It is National Check the Chip Day. That's not chocolate chips or potato chips. It's microchips!
Those little silicon chips implanted in pets greatly increase the chance of finding your furry friend if it's lost or stolen. But a microchip only works if it's registration information is accurate.
Call in the Humane Society of Missouri and their Animal Medical Center of Mid-America. They are offering free chip checks for you pet and a discount on having a chip inserted. Microchips usually cost $42 but through Saturday, you pay only $25.
The Humane Society asks that you make an appointment for that, but if you just want a check of an existing chip they offer free walk-in visits. For more information call 314-951-1534.
As first In a letter leaked to KTRS News, St. Louis County Police Chief Tim Fitch is telling County Executive Charlie Dooley to back off his investigation into the contract award process.
In today's letter, Fitch accuses county COO Gatry Earles of requesting information from the police that had been shared with the FBI. Fitch says this request for confidential information is "at the very least unethical and unprofessional". Fitch ends the letter by asking Dooley to instruct his staff to not have contact with employees regarding this matter.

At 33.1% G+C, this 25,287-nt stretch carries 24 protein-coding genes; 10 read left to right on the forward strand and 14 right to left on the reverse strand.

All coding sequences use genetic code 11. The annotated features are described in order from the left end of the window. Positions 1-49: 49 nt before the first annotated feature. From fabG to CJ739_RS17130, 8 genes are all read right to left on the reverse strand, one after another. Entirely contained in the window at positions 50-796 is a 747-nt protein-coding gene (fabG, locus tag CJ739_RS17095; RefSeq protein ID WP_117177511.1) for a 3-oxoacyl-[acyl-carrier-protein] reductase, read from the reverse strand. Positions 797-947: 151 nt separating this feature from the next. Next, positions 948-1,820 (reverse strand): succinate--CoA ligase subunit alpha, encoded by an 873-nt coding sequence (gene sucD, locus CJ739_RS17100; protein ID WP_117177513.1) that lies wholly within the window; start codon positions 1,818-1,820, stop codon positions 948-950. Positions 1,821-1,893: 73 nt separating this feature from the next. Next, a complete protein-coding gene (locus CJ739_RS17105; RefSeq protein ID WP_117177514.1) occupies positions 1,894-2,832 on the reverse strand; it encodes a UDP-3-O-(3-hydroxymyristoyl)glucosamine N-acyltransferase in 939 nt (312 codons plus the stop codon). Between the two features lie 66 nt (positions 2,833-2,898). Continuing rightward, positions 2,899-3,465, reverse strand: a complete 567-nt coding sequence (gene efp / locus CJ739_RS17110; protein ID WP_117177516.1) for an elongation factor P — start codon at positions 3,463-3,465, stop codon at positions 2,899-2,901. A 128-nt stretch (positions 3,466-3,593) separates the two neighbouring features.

The issue came to light after the Post-Dispatch revealed that one of Dooley's political appointees, Gregory Sansone, created a company that won the lucrative contract shortly after his appointment. Chief Fitch contacted the FBI to investigate the matter. Dooley was frustrated that Fitch involved the FBI in the matter before giving his office a chance to investigate.
West Nile has remained out of the public discussion for much of the summer. Health officials tell KTRS News, the threat is not over.
"I'm happy that we're half way into August and--knock on wood--we haven't had any person get sick with West Nile Virus," says Drew Hane, manager of Vector Control in St. Louis County.
He says that despite below average temperatures it is still plenty warm for the mosquito population to grow. The increase in precipitation from this year compared to last has caused the mosquito population to explode. This presents a unique problem, "If it was 4% of mosquitoes last year and we've got twice as much population and it's still 4%, you're now twice as likely to run into those 4% of mosquitoes because there are so many out there."
Hane says the best protection is still an insect repellent with deet or picaridin.